Thanks Alex. Reacting is part of organizational life. But, leadership must include being proactive. Which feels better? Reacting or taking initiative. Glad you joined in.
…Never speak in a condescending fashion, no matter who they are talking to.
I missed out one quality in leaders we admire – Perseverance
The residual effect of perseverance sometimes doesn’t happen for years much like the drop of water that suddenly comes out of your ear with no warning – it just shows up .
Thanks for sharing incredible post.
I have just resigned from a job under a “leader” who stifles, gossips, blocks progress, stops discussion, lacks transparency, fosters cynicism, hates change, lacks job specific knowledge and skill, doesn’t write emails let alone run meetings, aggressively defends one side of each story – theirs, yells, expects respect, fuels ignorance, doesn’t view themselves as a learner or a leader, refuses to learn anything new, and is completely toxic to the team and organisation they work in. Despite all this, my ex “leader” has just been reinstated for another 3 year contract. I thank my lucky stars that I now have the chance to lead my own team in another organisation and have learned an impossible amount about what not to do, from watching and analysing the disgraceful behaviour of my old boss. I’m new to your blog, loving it, I used this post as a check list to see how many of the ‘bad’ characteristics my old boss displayed. You guessed it, every single one. Keep up the awesome blogging and thanks!!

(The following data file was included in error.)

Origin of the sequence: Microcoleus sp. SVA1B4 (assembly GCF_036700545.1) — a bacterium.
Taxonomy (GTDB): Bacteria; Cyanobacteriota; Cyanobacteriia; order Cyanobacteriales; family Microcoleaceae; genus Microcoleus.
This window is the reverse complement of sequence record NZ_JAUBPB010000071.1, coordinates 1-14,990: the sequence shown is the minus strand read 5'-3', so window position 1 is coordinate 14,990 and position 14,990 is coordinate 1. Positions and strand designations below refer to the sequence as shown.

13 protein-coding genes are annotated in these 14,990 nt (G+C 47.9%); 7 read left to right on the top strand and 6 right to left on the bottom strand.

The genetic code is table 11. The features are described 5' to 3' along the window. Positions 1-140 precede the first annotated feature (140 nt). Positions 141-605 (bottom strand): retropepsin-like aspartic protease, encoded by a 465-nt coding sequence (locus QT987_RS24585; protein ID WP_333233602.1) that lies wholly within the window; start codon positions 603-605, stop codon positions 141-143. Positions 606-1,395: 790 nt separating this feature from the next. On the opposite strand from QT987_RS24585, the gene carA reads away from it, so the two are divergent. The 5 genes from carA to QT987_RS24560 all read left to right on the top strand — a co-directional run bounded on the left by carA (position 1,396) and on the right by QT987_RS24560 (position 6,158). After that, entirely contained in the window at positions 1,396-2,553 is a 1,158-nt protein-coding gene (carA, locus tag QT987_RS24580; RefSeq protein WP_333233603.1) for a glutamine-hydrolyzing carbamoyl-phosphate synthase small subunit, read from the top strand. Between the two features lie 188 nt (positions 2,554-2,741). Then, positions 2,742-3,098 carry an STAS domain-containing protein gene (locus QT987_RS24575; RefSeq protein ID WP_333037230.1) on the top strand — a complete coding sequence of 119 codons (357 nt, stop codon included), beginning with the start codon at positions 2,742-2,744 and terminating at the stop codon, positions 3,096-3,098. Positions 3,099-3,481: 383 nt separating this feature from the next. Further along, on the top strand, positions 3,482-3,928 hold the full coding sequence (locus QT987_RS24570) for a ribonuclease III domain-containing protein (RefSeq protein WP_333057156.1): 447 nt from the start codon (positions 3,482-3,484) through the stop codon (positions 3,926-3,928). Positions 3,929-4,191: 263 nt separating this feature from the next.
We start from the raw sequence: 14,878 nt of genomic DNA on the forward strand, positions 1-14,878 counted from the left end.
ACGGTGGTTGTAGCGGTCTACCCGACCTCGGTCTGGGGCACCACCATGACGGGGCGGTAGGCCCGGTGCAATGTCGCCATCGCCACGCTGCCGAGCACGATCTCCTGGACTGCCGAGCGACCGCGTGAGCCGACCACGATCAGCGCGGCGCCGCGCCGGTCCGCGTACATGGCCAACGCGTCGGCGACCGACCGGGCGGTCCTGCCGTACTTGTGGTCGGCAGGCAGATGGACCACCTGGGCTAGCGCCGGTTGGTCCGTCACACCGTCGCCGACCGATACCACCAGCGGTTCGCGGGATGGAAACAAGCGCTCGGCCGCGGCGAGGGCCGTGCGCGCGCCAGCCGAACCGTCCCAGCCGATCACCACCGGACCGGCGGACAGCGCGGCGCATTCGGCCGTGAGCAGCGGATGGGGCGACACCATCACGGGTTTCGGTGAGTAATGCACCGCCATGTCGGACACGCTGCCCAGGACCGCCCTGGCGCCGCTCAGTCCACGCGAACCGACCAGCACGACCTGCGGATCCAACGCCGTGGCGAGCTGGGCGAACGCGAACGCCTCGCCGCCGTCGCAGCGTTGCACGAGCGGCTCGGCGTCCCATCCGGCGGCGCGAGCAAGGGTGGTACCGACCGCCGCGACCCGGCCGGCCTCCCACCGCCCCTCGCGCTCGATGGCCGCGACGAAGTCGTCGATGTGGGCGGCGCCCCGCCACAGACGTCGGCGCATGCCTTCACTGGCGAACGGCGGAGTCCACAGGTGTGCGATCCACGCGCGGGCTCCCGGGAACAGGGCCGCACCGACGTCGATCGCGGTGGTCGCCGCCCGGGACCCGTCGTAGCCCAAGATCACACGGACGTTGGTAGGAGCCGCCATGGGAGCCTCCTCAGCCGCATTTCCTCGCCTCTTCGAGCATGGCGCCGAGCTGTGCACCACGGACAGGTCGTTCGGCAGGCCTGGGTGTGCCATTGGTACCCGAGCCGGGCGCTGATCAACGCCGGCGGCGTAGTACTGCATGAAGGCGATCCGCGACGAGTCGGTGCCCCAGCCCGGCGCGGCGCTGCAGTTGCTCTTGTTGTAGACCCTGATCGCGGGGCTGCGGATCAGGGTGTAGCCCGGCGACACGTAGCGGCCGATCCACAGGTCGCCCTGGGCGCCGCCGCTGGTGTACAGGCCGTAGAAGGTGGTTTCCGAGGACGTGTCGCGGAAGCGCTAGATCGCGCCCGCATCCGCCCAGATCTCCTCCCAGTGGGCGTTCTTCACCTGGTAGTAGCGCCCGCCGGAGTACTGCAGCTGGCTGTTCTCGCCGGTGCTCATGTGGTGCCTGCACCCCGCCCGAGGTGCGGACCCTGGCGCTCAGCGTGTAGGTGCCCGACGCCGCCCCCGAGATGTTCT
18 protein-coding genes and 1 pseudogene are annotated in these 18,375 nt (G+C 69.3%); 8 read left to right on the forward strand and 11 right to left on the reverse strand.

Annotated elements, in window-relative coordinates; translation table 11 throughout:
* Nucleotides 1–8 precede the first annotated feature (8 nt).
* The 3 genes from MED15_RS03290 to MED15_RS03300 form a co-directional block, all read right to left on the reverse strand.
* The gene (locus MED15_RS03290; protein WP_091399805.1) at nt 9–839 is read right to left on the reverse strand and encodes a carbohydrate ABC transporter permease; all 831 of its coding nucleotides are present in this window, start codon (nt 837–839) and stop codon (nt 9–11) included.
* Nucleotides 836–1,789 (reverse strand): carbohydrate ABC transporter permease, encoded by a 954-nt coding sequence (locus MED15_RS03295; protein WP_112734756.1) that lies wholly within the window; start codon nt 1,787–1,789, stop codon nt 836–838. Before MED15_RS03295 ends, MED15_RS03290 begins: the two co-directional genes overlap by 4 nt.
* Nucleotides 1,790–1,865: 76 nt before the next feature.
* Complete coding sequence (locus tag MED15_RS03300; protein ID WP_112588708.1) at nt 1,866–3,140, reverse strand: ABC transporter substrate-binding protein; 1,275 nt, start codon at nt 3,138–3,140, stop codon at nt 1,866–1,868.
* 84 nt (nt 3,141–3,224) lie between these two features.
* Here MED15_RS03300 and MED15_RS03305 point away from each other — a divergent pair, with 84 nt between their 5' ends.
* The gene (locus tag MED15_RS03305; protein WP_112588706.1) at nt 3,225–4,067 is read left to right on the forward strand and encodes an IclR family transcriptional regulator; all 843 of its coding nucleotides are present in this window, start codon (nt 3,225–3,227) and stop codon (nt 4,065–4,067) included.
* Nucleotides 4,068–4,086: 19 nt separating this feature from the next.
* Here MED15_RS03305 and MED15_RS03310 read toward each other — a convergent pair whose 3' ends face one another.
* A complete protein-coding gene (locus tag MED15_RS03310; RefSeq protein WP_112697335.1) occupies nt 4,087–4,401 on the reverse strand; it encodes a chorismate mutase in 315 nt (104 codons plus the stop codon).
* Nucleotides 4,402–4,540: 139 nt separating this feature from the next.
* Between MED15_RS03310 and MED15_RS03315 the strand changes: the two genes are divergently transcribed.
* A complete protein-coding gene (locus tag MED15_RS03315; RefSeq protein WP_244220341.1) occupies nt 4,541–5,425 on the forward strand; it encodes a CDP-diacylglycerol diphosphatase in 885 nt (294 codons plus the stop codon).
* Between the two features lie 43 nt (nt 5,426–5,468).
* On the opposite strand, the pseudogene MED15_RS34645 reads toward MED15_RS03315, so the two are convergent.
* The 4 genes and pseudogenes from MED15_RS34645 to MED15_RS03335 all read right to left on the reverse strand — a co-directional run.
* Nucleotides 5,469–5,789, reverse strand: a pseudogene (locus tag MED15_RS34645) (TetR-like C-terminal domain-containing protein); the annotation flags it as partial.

The problem is that I identify with the traits on both lists… 🙂 It’s good to know what we need to work on. Thanks for the advice!
Great post! This should be used as a guideline for up and coming leaders. It’s not easy to find leaders near you that you can study and learn from!!
Thanks for the advice! Which comes first : policy or follower ?